Tyranids in 9th Edition


We’ve only seen a fraction of 9th edition so far but based on what we have seen it’s looking like Tyranids in 9th will have more options and more viable builds than they’ve had in a long time. Many of the Tyranid big monster kits are beautiful and it will be nice to see them on the tabletop more. 

The previews from Games Workshop for 9th edition 40k have been coming along for a few weeks now and we have a decent idea of some of the big changes in the new edition. Today I’d like to talk to you all about how these changes will affect Tyranid in 9th going forward. 

Tyranids in 9th: Shooting in Close Combat

Tyranids in 9th

One of the changes coming in 9th edition is that vehicles and monsters can now shoot units that they are engaged in combat with. Currently one of the most efficient ways to shut down Tyranid shooting is to tag the big gun monsters in combat. This made certain monsters not worth taking. For example, an acid spray Tyrannofex will be an excellent midfield threat. This is because any unit that charges it will have to contend with 4d6 hits from the acid spray. Exocrines can now better defend themselves in melee with their shooting. Their Symbiotic Targeting rule offsetting the -1 penalty to shooting heavy weapons while engaged. Beware though, enemy vehicles and monsters will also receive the same benefits. The changes to how fallback works will more than make up for it though. 

Tyranids in 9th: Falling back

Falling back in 9th is much more restrictive than it currently is. While wrapping/tri pointing is harder because of the Desperate Breakout stratagem, this has been balanced out by the following two changes. First, units that fall back cannot cast any psychic powers. This is big for squishy psykers (Farseers or Astropaths for example) who would usually want to leave combat to avoid dying. Now they will have to choose between casting or staying in combat. The second, and more significant, change is that units cannot shoot if they fall back, even if they fly. This hurts things such as Eldar/Dark Eldar vehicles and most Tau castles. Units like Venoms will have to choose between surviving while retaining mobility and shooting. Riptides go from hitting on 3s with markerlights to hitting on 5s with no markerlights.

There is also the added bonus of having to shoot what you are engaged with, so the Tyranid player can dictate which of their units will be targeted. This change has the potential to flip matchups that were very bad before into something that is more balanced going forward into 9th. It is important to note that this does hurt the devourer flyrant as he can only shoot what he is engaged with. He will also have to give up his psychic phase as well if he needs to retreat from combat for whatever reason. 

Tyranids in 9th: Terrain rules

The new blast weapons rule will present a challenge for any horde Tyranid unit. More shots equal more dead models and in isolation, this new rule appears to be very unfair. But it must be viewed in the context of the wider shooting changes and terrain definitely helps with this. The new dense cover rule (-1 to be hit with shooting while in the terrain piece) is excellent for Tyranid survivability. This also removes the need to take Venomthropes or a Malanthrope. Let’s look at some math for this. In 8th a Wyvern (4d6 S4 BS4 shots) would average 14 dice hitting with 7. If shooting at a horde unit a Wyvern will get 24 shots but the dense cover modifier will make it hit on 5s, which is only 8 hits. So the extra 10 shots aren’t such a big deal as it only translates into one extra hit.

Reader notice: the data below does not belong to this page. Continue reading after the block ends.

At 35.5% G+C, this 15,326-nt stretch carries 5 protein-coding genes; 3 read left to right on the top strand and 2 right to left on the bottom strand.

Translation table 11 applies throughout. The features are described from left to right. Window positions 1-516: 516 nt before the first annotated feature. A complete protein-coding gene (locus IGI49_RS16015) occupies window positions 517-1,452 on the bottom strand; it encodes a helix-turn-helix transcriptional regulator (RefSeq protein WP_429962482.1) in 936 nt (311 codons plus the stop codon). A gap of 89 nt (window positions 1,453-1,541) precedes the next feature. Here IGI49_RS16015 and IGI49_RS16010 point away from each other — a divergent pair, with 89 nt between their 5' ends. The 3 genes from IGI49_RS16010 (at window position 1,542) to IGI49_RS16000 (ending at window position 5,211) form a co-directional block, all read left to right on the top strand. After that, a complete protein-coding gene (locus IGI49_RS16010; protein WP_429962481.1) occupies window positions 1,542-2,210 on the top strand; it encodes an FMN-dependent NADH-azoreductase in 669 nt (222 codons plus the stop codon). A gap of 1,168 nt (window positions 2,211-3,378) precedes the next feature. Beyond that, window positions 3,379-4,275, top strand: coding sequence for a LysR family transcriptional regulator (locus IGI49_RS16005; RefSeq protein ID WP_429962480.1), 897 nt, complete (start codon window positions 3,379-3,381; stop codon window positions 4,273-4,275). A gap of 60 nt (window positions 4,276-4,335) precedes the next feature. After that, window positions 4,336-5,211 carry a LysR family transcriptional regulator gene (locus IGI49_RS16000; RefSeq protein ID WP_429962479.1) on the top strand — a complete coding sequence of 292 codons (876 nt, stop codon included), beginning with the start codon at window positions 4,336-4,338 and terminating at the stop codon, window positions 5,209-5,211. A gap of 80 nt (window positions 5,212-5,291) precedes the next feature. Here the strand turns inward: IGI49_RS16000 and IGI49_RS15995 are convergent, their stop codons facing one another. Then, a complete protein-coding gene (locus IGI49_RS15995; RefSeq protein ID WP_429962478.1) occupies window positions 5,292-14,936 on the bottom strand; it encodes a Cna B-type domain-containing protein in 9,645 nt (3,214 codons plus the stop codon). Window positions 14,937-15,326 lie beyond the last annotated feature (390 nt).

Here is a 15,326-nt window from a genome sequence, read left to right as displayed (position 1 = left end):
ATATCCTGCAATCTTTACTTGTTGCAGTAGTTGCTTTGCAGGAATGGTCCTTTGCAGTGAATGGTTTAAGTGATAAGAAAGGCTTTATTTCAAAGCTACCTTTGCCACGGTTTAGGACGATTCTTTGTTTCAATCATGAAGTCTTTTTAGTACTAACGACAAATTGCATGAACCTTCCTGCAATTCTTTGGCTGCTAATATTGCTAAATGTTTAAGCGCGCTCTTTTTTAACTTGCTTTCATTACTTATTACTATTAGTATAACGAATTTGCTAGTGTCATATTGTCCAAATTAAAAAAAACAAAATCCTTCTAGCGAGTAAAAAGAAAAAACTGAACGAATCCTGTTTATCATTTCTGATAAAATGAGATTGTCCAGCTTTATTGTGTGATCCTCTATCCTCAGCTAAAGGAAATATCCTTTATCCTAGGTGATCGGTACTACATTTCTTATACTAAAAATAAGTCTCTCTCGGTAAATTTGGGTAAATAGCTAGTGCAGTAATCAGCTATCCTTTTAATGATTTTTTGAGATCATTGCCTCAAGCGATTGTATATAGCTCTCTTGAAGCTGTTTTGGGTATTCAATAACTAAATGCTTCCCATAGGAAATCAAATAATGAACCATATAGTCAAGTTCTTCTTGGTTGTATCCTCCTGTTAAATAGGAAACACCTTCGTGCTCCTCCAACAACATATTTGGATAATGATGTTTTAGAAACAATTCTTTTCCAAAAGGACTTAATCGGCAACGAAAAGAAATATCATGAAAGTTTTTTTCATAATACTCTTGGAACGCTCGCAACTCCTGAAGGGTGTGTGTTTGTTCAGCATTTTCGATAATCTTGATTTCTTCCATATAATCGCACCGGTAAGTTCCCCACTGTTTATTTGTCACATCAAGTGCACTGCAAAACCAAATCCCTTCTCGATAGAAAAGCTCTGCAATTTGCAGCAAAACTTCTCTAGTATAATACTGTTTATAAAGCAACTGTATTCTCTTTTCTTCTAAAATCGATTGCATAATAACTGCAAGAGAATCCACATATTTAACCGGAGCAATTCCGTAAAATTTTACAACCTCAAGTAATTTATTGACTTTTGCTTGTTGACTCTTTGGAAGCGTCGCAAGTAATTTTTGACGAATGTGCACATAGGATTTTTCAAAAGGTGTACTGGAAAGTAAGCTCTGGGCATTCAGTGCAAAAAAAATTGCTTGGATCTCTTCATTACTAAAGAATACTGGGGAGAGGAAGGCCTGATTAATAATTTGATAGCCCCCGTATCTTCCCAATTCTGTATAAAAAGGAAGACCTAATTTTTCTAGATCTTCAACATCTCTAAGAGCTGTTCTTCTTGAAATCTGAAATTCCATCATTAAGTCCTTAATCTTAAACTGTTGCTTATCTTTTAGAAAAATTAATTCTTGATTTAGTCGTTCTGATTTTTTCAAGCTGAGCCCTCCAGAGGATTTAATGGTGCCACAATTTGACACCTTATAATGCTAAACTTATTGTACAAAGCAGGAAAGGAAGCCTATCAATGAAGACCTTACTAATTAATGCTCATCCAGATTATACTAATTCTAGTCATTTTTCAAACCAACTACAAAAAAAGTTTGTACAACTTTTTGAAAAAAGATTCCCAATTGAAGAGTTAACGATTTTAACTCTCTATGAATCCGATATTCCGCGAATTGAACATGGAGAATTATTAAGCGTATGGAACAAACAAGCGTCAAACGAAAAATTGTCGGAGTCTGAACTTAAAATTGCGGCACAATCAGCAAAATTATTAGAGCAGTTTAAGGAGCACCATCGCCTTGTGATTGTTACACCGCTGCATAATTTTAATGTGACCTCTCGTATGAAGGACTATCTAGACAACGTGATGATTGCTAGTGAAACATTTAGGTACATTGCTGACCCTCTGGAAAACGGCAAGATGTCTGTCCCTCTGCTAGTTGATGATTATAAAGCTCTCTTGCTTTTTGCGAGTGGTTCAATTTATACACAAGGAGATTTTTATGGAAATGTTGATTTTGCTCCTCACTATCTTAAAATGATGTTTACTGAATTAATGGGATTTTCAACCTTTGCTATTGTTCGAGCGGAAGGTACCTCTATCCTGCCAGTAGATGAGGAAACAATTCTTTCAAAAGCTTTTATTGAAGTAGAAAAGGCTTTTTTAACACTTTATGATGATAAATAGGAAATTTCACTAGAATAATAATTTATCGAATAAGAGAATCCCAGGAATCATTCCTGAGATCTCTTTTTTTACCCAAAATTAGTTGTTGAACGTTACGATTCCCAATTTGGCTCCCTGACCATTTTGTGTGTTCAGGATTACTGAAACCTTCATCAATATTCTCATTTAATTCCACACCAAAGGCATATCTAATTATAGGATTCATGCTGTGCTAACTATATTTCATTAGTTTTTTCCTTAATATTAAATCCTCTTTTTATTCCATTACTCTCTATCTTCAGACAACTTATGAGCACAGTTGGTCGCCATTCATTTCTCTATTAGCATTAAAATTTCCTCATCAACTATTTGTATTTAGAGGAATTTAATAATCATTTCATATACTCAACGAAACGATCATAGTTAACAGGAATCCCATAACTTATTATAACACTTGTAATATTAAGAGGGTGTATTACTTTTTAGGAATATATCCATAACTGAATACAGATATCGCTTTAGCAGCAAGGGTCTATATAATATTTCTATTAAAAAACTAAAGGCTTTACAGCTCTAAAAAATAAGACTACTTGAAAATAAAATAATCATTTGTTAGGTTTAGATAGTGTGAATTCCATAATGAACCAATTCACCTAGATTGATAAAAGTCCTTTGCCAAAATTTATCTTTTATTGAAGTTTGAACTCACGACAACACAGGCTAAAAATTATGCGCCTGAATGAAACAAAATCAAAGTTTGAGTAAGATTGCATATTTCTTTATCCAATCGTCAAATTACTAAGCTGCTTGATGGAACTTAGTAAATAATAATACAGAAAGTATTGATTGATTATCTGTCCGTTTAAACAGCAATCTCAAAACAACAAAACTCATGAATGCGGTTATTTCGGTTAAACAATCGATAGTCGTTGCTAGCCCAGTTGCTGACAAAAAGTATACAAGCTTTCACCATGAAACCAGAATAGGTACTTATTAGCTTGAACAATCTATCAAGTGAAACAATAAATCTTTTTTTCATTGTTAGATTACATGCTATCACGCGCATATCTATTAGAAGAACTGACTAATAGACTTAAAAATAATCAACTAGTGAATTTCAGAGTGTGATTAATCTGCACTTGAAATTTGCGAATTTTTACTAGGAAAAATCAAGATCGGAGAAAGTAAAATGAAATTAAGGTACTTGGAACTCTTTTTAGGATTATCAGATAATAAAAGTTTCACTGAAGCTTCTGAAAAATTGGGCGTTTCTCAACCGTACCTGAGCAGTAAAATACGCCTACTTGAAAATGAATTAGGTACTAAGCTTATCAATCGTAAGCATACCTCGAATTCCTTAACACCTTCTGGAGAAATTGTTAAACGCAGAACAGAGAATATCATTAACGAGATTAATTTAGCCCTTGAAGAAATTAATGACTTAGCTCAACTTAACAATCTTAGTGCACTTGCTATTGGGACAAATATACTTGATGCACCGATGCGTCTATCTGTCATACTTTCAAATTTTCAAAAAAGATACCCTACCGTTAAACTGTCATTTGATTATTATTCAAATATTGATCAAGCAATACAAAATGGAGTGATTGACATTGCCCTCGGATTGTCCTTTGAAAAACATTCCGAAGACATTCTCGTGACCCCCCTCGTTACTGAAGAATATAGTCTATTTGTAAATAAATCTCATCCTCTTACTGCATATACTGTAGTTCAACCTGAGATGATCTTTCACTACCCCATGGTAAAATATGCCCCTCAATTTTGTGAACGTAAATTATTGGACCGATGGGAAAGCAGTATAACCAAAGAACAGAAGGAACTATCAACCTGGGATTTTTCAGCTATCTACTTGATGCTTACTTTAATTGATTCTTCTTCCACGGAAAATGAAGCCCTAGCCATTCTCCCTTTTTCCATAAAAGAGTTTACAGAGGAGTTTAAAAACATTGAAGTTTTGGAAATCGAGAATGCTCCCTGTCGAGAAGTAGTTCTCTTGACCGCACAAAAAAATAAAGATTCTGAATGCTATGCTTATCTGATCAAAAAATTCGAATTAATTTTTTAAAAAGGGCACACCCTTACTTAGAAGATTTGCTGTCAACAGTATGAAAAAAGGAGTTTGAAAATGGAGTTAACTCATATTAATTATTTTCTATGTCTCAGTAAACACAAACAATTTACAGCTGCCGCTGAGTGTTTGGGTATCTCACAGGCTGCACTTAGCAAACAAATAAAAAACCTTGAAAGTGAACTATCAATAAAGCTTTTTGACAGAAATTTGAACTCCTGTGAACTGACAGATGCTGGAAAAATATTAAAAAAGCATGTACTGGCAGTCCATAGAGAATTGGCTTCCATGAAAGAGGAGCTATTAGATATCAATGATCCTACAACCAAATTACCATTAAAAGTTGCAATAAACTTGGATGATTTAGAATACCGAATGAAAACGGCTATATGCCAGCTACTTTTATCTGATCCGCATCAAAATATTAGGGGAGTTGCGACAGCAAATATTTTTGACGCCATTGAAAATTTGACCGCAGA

Line of sight rules have also been changed in 9th. The New Edition:9th Terrain Rules previews several changes. This will affect you depending on whether you play rulebook 40k or ITC style games. The big change here is that terrain features taller than 5 inches will completely block line of sight to models that have fewer than 18 wounds if they are not in the terrain piece.

Several GTs are using Rule Book Missions

Most rulebook players will notice that drawing line of sight will become harder. This will allow Tyranid players to more easily hide their hard-hitting combat units as they advance up the table. ITC players will likely notice that drawing line of sight will become easier. The first floors of ruins will likely no longer block line of sight. This has implications for units such as Hive Guard. They wanted to hide behind a first-floor wall and shoot all game with little threat of retaliation. 

Coherency Woes

One of the more recent previews is the changes to unit coherency. Coherency is one of the Top 5 changes to 9th Core Rules. In 9th models in units that are six or more models will have to maintain coherency with at least two other models from their unit rather than one. This should serve to reduce the footprint of large units and curtail the so-called “conga lines” of models. I see two major implications of this for Tyranids.

First is that this change will make bubble wrapping and screening far more difficult. This will help melee units get to the targets that they want to charge. Second is that it will make moving large units (think Genestealers or Gaunts) more difficult. If a unit falls out of coherency players will have to remove models until the unit is back in coherency. Tyranid players that use large units will have to be mindful of this as some sloppy movement and a few casualties may result in a large part of a squad being removed by this rule. 

We’ve only seen a fraction of 9th edition so far but based on what we have seen it’s looking like Tyranids in 9th will have more options and more viable builds than they’ve had in a long time. Many of the Tyranid big monster kits are beautiful and it will be nice to see them on the tabletop more.

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